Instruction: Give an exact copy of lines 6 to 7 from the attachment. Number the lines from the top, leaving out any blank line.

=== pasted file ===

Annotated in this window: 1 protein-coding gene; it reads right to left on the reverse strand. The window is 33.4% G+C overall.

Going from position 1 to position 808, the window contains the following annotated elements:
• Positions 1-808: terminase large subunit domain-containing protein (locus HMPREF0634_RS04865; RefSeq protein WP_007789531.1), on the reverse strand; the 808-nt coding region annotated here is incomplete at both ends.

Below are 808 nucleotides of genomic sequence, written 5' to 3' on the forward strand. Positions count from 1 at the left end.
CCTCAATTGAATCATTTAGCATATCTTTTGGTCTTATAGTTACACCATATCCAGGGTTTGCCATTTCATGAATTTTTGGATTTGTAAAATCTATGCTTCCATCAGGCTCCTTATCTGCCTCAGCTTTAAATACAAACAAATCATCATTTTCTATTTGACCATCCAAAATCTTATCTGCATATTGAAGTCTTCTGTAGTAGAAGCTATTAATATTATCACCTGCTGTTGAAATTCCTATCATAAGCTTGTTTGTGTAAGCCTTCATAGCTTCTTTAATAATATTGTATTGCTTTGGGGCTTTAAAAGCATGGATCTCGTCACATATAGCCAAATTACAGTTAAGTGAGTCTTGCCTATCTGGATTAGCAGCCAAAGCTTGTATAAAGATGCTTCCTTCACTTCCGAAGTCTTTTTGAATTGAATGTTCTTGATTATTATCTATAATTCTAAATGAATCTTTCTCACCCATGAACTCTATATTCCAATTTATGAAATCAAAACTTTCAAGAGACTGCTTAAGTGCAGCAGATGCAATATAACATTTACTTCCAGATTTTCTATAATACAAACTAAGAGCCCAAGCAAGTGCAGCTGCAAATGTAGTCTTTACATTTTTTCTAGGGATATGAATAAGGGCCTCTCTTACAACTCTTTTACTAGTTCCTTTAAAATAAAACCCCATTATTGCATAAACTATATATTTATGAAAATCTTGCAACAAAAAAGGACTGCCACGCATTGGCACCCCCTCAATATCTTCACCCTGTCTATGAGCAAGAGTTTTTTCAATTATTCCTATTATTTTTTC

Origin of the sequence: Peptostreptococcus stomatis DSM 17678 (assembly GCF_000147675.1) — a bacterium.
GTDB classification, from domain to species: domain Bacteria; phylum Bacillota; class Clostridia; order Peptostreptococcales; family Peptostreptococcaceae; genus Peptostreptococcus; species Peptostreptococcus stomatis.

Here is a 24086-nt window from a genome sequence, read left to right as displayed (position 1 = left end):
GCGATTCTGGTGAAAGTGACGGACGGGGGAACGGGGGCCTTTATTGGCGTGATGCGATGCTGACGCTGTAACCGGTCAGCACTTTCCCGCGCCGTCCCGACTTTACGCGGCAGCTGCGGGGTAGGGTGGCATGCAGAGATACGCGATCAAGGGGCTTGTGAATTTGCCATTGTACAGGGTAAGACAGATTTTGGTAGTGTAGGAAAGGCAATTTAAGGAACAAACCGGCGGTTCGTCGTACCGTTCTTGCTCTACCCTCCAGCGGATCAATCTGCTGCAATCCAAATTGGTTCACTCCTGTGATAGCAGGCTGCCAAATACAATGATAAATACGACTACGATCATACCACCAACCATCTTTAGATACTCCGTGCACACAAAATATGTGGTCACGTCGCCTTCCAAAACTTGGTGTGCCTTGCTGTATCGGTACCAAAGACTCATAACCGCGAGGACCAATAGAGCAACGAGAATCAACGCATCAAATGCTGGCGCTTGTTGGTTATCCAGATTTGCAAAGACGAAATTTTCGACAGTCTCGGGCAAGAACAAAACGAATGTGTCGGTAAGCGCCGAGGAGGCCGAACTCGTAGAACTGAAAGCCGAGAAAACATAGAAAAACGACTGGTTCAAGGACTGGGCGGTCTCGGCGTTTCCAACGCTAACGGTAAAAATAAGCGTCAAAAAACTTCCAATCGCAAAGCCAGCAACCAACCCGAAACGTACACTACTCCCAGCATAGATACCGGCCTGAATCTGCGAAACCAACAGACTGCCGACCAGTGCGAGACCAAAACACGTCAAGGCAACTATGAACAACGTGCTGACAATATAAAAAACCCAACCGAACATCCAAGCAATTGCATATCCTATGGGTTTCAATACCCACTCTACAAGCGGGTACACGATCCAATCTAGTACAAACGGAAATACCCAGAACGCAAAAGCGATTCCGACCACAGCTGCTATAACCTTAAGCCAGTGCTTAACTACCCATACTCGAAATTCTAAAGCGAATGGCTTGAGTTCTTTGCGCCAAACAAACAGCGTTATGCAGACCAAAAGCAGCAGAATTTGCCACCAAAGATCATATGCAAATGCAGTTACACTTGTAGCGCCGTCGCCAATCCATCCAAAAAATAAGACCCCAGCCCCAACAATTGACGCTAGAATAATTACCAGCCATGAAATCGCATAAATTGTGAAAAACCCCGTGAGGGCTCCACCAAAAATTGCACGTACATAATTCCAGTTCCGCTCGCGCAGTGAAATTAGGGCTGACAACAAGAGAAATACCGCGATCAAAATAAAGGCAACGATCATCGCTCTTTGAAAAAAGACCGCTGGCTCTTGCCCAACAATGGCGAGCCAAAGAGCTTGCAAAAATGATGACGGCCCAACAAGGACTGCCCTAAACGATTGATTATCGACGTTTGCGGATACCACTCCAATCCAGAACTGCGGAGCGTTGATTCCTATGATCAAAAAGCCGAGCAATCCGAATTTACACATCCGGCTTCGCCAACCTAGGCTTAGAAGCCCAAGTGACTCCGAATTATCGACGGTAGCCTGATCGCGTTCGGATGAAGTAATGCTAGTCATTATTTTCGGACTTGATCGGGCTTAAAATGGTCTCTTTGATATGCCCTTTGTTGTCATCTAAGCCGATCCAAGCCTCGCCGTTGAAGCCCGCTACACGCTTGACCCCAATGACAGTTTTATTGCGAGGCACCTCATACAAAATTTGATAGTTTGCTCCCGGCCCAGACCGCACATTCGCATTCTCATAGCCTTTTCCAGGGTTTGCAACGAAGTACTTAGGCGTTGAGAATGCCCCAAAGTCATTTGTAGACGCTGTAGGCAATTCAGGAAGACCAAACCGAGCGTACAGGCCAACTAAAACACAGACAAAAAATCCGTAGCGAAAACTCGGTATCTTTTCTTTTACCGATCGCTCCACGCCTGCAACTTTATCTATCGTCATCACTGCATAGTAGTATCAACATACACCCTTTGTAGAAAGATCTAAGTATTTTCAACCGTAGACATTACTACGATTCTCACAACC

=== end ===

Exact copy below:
Origin of the sequence: Peptostreptococcus stomatis DSM 17678 (assembly GCF_000147675.1) — a bacterium.
GTDB classification, from domain to species: domain Bacteria; phylum Bacillota; class Clostridia; order Peptostreptococcales; family Peptostreptococcaceae; genus Peptostreptococcus; species Peptostreptococcus stomatis.